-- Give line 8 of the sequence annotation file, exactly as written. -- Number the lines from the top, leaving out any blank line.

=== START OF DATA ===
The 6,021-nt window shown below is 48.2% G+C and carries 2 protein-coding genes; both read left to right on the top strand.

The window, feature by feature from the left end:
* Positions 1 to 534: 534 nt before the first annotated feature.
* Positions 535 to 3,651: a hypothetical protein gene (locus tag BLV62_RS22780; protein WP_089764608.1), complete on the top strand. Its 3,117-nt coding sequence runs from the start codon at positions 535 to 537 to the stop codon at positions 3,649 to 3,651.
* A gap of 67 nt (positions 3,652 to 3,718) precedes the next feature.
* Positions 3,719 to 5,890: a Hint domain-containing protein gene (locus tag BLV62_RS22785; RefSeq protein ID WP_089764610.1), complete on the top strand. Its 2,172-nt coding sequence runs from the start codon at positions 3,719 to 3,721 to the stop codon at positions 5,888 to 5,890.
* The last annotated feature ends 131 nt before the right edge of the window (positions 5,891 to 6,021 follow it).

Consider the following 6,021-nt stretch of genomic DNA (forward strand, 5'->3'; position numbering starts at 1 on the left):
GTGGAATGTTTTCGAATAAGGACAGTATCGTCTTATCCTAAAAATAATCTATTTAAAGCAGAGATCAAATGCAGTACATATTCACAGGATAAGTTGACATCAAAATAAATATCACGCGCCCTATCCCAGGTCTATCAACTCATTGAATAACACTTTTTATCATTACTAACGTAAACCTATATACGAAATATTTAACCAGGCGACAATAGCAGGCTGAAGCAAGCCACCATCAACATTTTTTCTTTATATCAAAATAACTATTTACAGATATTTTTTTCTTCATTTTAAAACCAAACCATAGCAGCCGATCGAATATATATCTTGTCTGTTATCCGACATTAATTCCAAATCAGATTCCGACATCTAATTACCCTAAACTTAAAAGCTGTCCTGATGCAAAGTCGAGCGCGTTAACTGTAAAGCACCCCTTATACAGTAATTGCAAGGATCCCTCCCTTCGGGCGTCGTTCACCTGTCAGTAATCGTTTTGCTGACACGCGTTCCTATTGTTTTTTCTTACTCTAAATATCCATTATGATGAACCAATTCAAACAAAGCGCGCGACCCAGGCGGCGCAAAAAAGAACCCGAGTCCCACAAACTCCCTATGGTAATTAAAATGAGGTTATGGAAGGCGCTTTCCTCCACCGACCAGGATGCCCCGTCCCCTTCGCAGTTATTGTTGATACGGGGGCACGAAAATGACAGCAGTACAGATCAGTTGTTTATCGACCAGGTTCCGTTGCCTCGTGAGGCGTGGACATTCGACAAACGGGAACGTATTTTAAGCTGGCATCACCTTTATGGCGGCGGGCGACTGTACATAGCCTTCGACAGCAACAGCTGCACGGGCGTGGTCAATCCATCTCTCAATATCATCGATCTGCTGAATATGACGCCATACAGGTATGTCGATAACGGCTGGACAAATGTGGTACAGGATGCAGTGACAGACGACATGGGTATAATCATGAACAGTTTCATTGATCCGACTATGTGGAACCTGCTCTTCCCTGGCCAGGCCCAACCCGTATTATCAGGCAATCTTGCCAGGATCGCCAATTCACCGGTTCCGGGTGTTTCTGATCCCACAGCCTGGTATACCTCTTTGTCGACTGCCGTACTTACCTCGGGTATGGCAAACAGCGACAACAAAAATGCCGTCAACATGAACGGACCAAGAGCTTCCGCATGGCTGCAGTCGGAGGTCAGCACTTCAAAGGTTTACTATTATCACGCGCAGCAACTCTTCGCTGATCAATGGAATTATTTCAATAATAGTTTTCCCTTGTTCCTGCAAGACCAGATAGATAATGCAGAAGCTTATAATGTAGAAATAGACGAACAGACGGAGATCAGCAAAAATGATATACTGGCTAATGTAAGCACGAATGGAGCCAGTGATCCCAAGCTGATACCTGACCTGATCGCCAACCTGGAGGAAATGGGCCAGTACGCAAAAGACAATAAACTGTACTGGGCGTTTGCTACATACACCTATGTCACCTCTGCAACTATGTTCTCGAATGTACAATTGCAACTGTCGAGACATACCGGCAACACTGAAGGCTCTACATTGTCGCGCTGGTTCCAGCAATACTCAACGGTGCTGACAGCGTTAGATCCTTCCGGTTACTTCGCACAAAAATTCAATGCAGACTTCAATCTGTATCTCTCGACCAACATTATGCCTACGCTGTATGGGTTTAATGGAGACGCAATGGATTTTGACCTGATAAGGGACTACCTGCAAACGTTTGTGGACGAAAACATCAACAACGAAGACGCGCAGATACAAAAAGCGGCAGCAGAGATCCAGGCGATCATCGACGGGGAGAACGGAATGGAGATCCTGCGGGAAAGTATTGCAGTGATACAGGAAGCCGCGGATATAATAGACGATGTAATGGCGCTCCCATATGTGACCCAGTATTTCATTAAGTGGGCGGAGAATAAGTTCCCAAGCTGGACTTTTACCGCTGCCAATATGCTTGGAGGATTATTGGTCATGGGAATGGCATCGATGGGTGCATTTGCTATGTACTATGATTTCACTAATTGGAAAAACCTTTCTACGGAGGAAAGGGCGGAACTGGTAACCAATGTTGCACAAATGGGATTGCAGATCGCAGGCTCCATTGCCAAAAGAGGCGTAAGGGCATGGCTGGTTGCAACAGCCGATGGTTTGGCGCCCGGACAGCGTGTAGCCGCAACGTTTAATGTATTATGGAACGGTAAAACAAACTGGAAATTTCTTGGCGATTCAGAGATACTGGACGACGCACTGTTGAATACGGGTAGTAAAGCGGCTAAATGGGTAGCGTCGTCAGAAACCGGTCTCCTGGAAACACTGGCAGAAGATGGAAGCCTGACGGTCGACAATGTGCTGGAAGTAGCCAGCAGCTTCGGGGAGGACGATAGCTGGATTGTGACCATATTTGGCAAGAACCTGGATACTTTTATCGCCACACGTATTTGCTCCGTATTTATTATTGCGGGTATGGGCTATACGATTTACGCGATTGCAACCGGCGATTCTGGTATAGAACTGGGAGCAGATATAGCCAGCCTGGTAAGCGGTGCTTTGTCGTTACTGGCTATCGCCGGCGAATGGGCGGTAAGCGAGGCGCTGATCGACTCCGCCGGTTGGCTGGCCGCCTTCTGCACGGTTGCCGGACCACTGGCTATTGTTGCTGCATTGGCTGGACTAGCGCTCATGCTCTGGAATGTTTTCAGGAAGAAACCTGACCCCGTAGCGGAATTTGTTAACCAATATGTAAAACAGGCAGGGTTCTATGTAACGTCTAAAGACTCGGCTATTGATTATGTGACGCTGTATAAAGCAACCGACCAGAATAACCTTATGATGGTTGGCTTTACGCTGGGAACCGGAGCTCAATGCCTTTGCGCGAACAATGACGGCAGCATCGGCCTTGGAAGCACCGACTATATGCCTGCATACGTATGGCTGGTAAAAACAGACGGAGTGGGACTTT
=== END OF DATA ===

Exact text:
Consider the following 6,021-nt stretch of genomic DNA (forward strand, 5'->3'; position numbering starts at 1 on the left):